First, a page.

Have Your Say on Proposed Lowering of Blood Alcohol Level | Western Cape Government

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Have Your Say on Proposed Lowering of Blood Alcohol Level

26 February 2015

Statement by Donald Grant, Minister of Transport and Public Works

On 28 January 2015, the National Department of Transport gazetted the National Road Traffic Amendment Bill. Of the proposed amendments, most prominent is an envisaged lowering of the current blood-alcohol limit to zero for all motorists.

The relevant new provision 43 (b)(2)(attached) would read:

“No person shall on a public road –

(a) drive a vehicle; or

(b) occupy the driver’s seat of a motor vehicle the engine of which is running,

while there is concentration of alcohol in any specimen of blood taken from any part of his or her body.”

This clause would replace the previous requirement of drivers being prohibited from driving with a blood alcohol concentration of 0.05 gram per 100 millilitres or more, or in the case of a professional driver, a blood alcohol concentration of 0.02 gram per 100 millilitres or more.

While we support the need for continual review of legislation to ensure that it is appropriate for the South African context and is effective, where road carnage remains a growing pandemic, there are strong reservations about the current proposal as there is no scientific evidence to show that if the existing acceptable levels of alcohol consumption are reduced, there will be a decline in the number of crashes.

Furthermore, there is no proof that drivers that have consumed alcohol, but within the currently prescribed levels, are more dangerous on the road than those that have not consumed alcohol. Insufficient law enforcement, an extremely low prosecution pace and the length of time it takes to process blood samples are some of the key reasons for the continued disregard of the law.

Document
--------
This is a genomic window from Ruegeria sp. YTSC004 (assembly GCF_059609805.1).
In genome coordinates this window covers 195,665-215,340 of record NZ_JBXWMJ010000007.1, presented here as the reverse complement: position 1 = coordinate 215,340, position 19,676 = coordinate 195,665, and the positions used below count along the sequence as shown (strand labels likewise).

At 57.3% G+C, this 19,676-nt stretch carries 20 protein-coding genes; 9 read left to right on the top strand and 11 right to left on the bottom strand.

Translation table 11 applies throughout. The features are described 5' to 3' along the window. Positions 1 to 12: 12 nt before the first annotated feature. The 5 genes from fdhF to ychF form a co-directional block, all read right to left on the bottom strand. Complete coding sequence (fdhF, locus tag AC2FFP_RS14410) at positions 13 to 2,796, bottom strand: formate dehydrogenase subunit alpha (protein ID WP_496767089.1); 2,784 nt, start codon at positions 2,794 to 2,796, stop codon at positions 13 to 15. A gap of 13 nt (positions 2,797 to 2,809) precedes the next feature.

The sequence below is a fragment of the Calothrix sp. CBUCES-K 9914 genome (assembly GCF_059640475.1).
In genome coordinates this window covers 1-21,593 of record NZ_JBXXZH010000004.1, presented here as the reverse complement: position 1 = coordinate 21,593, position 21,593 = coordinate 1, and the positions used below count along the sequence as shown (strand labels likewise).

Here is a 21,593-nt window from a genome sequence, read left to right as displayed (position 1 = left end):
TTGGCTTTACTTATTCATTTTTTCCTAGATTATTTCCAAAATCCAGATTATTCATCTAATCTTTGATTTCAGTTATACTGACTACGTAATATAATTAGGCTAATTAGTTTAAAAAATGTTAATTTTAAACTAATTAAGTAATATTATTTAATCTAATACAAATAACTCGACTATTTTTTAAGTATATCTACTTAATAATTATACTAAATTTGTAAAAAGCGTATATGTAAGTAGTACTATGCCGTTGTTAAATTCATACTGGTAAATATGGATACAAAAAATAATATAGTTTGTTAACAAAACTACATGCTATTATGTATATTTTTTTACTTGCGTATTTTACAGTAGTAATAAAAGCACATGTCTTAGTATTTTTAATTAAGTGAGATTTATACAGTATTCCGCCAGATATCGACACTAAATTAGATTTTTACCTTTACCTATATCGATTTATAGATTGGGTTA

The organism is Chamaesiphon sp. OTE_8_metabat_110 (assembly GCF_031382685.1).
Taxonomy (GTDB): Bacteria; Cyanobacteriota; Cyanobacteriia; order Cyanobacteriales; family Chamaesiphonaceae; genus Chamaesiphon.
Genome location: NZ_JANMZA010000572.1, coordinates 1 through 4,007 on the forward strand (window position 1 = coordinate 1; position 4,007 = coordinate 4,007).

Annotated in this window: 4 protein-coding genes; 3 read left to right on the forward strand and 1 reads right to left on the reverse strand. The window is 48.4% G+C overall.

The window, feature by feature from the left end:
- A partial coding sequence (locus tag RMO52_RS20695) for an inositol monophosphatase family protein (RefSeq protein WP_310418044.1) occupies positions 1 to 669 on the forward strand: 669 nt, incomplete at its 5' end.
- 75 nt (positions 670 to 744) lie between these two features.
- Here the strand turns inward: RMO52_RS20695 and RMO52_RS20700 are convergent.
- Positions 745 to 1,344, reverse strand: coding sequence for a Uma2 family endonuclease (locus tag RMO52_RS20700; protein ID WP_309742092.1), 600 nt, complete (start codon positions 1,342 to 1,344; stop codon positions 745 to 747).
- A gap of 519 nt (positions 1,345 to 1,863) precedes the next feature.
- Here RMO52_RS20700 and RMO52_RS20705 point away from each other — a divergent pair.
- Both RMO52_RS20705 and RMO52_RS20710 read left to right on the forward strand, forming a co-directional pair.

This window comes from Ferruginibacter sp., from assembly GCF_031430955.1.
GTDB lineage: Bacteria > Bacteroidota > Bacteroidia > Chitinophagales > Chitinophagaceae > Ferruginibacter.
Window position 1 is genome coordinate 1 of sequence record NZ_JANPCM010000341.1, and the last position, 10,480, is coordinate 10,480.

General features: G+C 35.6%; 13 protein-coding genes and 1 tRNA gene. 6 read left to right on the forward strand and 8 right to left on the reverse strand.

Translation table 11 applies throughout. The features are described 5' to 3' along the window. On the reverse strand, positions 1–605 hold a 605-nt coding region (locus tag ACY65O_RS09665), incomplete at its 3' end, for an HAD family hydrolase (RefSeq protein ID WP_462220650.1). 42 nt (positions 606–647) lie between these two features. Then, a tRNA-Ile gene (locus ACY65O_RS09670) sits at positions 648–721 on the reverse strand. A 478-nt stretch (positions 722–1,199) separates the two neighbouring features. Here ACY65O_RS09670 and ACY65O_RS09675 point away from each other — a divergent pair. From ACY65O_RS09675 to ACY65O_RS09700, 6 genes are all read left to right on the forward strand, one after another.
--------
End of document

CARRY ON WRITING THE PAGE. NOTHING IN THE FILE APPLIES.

Reducing the blood alcohol limit to a zero rating will have severe unintended consequences on an already overstrained and ineffective justice system, with backlogs at forensic laboratories (where the blood testing occurs) and courts set to escalate.

Excessive alcohol consumption is undoubtedly a leading factor in the carnage we see on our roads daily. In order to address this very serious issue effectively, we must have appropriate laws, the requisite levels of enforcement, speedy prosecutions, and tough convictions handed down by our courts. All of this would combine in a concerted effort to stigmatise the crime and deter would-be offenders from participating in anti-social behaviour like drinking and driving, and drinking and walking.

We must also benchmark our interventions with international best practice, and adopt lessons from countries that continue to lead in road safety, namely Australia, Germany, the US (United States) and the UK (United Kingdom). This is the only way that we can achieve a real behavioural change that is necessary to dramatically curb the scourge of the carnage on our roads.

Before any amendments are to be considered, a proper study (formal regulatory impact assessment) should be undertaken to highlight and address all concerns and challenges.

We have submitted our comprehensive comments to the National Department of Transport, and I call on all those affected to submit their comments before the 27 February 2015 deadline.

Comments to the proposed amendments may be sent via post, email, or fax to the following addresses:

Ngwako Thoka
Department of Transport
Private Bag X193
Tel: (012) 309 3764
Fax: (012) 309 3962

John Motsatsing
Department of Transport
Private Bag X193
E-Mail: MotsatsiRdotsiov.za
Tel: (012) 309 3574
Fax: (012) 309 3962

A full copy of the Draft National Road Traffic Amendment Bill can be accessed on the Western Cape Government website.

Media Enquiries: 

Siphesihle Dube
Spokesperson for Minister of Transport and Public Works, Donald Grant
Tel: 021 483 8954
Cell: 084 233 3811
E-mail: siphesihle.dube@westerncape.gov.za